Weah’s critics have argued that his lack of political experience makes him unequipped for Liberia’s top job.

Get local stories you won't find anywhere else right to your inbox.
Sign up here

Just Posted

Alberta had 1,571 active COVID-19 cases on Tuesday. THE CANADIAN PRESS
Alberta’s central zone now has 1,101 active COVID-19 cases

Provincial death toll has risen by nine

Dustin Mitchell (Coats) is wanted by police in relation to a homicide this past Wednesday. (Photo contributed by Red Deer RCMP)
Red Deer RCMP looking for man in relation to homicide

An arrest warrant has been issued for a Red Deer man in… Continue reading

COVID-19. (Image courtesy CDC)
Alberta reports 1,731 new COVID-19 cases on Saturday

The province’s central zone has 992 active cases

Collin Orthner, manager at McBain Camera in downtown Red Deer, stands behind the store’s counter on Saturday. (Photo by Sean McIntosh/Advocate staff)
A few Red Deer businesses happy with Black Friday results

While this year’s Black Friday wasn’t as successful as it was in… Continue reading

Le Chateau Inc. is the latest Canadian firm to start producing personal protective equipment for health care workers, in a July 3, 2020 story. (Photo by THE CANADIAN PRESS)
Hundreds of millions of dollars for frontline workers yet to be released, says Alberta Federation of Labour

Information recently released by the Alberta Federation of Labour suggests more than… Continue reading

Idyllic winter scenes are part of the atmosphere of the holiday season, and are depicted in many seasonal movies. How much do you know about holiday movies? Put your knowledge to the test. (Pixabay.com)
QUIZ: Test your knowledge of holiday movies and television specials

The festive season is a time for relaxing and enjoying some seasonal favourites

Conservative MP Pierre Poilievre speaks during a news conference Monday, Nov. 16, 2020 in Ottawa. Poilievre says building up the Canadian economy post-pandemic can't be achieved without a massive overhaul of the tax system and regulatory regime. THE CANADIAN PRESS/Adrian Wyld
Conservatives attack Trudeau’s ‘reset’ but they have ideas for their own

‘We don’t need subsidized corporate welfare schemes that rely on endless bailouts from the taxpayer’

In this undated photo issued by the University of Oxford, a volunteer is administered the coronavirus vaccine developed by AstraZeneca and Oxford University, in Oxford, England. Pharmaceutical company AstraZeneca said Monday Nov. 23, 2020, that late-stage trials showed its coronavirus vaccine was up to 90% effective, giving public health officials hope they may soon have access to a vaccine that is cheaper and easier to distribute than some of its rivals. (University of Oxford/John Cairns via AP)
Moderna chairman says Canada near head of line for 20 million vaccine doses

Trudeau created a firestorm when he said Canadians will have to wait a bit to get vaccinated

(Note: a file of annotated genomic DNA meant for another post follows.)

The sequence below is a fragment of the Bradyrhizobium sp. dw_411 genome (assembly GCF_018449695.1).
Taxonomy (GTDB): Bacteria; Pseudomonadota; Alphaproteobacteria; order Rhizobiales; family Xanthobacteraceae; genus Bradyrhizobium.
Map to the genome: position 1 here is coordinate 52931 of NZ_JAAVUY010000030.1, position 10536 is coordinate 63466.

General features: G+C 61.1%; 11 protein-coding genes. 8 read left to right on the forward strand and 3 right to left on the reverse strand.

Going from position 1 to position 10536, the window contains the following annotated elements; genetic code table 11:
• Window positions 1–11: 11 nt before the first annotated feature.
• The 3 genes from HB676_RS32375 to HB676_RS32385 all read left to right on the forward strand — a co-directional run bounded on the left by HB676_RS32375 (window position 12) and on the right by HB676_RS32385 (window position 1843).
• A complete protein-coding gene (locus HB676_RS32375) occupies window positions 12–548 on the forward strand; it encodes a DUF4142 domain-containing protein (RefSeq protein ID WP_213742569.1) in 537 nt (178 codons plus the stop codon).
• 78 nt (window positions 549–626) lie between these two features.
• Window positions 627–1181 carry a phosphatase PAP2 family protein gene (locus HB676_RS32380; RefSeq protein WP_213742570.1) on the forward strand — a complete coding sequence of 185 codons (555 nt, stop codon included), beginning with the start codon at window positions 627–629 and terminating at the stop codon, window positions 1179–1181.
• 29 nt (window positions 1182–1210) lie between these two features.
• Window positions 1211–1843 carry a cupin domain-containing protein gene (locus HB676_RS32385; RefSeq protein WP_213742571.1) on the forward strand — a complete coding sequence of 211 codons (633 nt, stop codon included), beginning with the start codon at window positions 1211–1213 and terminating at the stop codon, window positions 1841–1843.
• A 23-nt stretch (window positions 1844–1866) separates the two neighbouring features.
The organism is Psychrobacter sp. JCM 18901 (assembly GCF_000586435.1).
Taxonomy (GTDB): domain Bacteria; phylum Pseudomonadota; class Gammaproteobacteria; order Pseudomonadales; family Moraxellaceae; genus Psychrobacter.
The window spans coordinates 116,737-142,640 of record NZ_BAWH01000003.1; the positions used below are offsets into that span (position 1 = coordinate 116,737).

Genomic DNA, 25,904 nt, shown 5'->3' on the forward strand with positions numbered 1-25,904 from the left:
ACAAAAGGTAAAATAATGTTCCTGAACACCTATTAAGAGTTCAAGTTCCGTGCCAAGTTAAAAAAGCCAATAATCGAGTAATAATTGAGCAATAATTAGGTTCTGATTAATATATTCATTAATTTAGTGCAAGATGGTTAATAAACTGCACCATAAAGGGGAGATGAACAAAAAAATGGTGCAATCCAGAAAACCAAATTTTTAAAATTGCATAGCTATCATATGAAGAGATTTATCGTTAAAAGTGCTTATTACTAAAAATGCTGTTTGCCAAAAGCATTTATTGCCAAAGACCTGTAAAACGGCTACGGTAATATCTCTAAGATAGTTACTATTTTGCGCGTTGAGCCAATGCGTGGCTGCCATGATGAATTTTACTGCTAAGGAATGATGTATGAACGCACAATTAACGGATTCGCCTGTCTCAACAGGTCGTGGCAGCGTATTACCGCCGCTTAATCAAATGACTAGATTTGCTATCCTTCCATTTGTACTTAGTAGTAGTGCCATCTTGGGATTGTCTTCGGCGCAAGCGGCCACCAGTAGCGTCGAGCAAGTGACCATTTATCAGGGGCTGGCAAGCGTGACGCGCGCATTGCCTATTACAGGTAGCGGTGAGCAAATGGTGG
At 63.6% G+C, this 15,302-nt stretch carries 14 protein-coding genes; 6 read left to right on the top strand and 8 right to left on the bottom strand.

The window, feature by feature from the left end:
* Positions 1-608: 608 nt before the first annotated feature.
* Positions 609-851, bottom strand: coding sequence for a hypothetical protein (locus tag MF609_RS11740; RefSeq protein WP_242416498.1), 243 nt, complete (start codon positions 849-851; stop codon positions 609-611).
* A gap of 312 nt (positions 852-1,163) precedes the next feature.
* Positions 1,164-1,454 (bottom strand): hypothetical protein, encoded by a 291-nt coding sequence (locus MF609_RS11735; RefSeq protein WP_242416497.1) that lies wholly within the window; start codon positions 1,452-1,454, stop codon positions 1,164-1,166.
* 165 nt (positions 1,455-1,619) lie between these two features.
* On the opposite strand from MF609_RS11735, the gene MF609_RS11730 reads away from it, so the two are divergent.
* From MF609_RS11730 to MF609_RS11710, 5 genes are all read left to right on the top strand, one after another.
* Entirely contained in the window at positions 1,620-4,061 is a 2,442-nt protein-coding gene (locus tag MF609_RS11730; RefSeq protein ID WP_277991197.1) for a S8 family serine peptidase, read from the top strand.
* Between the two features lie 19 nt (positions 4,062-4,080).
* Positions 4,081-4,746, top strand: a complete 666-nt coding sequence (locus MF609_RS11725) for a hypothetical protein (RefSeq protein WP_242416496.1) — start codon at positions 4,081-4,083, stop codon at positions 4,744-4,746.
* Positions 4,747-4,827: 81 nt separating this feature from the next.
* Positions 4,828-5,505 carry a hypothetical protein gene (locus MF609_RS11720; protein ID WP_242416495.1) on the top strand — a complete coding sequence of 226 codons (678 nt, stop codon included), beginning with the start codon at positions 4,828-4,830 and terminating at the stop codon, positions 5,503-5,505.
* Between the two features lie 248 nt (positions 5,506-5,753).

There were 47 new COVID-19 cases in Alberta Tuesday. (THE CANADIAN PRESS/Paul Chiasson)
Spread of COVID-19 in Brampton, Ont., linked to systemic factors, experts say

‘We’re tired. We’re numb. We’re overworked. We’re frustrated, because it’s not our rules’

The courthouse in Iqaluit is shown on Wednesday, Oct. 7, 2020. Three Nunavut judges, including the chief justice, are at odds over whether prison conditions caused by the COVID-19 pandemic should be considered when sentencing offenders in the territory. THE CANADIAN PRESS/Emma Tranter
Nunavut judges disagree on how to sentence offenders during pandemic

IQALUIT — Three Nunavut judges, including the territory’s chief justice, are at… Continue reading

A corrections officer opens the door to a cell in the segregation unit at the federal Fraser Valley Institution for Women during a media tour, in Abbotsford, B.C., Thursday, Oct. 26, 2017. Independent reviews of the hundreds of inmates placed in segregation over the past year found only a handful were inappropriate, new government data indicate. THE CANADIAN PRESS/Darryl Dyck
Few federal inmates moved from solitary after external reviews, new data show

‘There can be rare cases where the removal may not be immediate’

A couple embrace during a ceremony to mark the end of a makeshift memorial for victims of the Toronto van attack, at Yonge St. and Finch Ave. in Toronto on Sunday, June 3, 2018. THE CANADIAN PRESS/Cole Burston
‘I’ve been spared a lot,’ van attack survivor says as she watches trial alone

Court has set up a private room for victims and families of those killed in the Toronto van attack

Banff National Park. (The Canadian Press)
Study finds train speed a top factor in wildlife deaths in Banff, Yoho national parks

EDMONTON — A study looking at 646 wildlife deaths on railway tracks… Continue reading

Cows on pasture at the University of Vermont dairy farm eat hay Thursday, July 23, 2020, in Burlington, Vt. Canadian dairy farmers are demanding compensation from the government because of losses to their industry they say have been caused by a series of international trade deals. THE CANADIAN PRESS/AP-Lisa Rathke
Feds unveil more funding for dairy, poultry and egg farmers hurt by free trade deals

OTTAWA — Canadian egg and poultry farmers who’ve lost domestic market share… Continue reading

Most Read